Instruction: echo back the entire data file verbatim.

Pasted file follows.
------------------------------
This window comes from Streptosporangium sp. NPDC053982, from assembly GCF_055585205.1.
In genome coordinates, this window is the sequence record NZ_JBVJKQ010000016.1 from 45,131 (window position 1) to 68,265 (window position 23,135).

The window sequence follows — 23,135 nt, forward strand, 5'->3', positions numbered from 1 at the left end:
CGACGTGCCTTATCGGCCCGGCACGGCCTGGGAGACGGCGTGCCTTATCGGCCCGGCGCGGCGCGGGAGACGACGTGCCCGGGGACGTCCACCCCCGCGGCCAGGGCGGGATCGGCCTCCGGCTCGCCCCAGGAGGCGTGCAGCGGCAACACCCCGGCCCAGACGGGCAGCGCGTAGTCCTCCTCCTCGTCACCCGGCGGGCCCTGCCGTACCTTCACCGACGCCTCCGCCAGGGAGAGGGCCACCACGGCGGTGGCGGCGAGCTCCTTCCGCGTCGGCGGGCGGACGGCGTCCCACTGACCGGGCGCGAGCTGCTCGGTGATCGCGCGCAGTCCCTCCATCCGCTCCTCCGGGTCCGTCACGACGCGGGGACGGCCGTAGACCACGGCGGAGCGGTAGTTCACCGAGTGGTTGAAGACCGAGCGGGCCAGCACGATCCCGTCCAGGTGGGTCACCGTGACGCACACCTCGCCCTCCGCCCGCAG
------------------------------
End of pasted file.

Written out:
This window comes from Streptosporangium sp. NPDC053982, from assembly GCF_055585205.1.
In genome coordinates, this window is the sequence record NZ_JBVJKQ010000016.1 from 45,131 (window position 1) to 68,265 (window position 23,135).

The window sequence follows — 23,135 nt, forward strand, 5'->3', positions numbered from 1 at the left end:
CGACGTGCCTTATCGGCCCGGCACGGCCTGGGAGACGGCGTGCCTTATCGGCCCGGCGCGGCGCGGGAGACGACGTGCCCGGGGACGTCCACCCCCGCGGCCAGGGCGGGATCGGCCTCCGGCTCGCCCCAGGAGGCGTGCAGCGGCAACACCCCGGCCCAGACGGGCAGCGCGTAGTCCTCCTCCTCGTCACCCGGCGGGCCCTGCCGTACCTTCACCGACGCCTCCGCCAGGGAGAGGGCCACCACGGCGGTGGCGGCGAGCTCCTTCCGCGTCGGCGGGCGGACGGCGTCCCACTGACCGGGCGCGAGCTGCTCGGTGATCGCGCGCAGTCCCTCCATCCGCTCCTCCGGGTCCGTCACGACGCGGGGACGGCCGTAGACCACGGCGGAGCGGTAGTTCACCGAGTGGTTGAAGACCGAGCGGGCCAGCACGATCCCGTCCAGGTGGGTCACCGTGACGCACACCTCGCCCTCCGCCCGCAG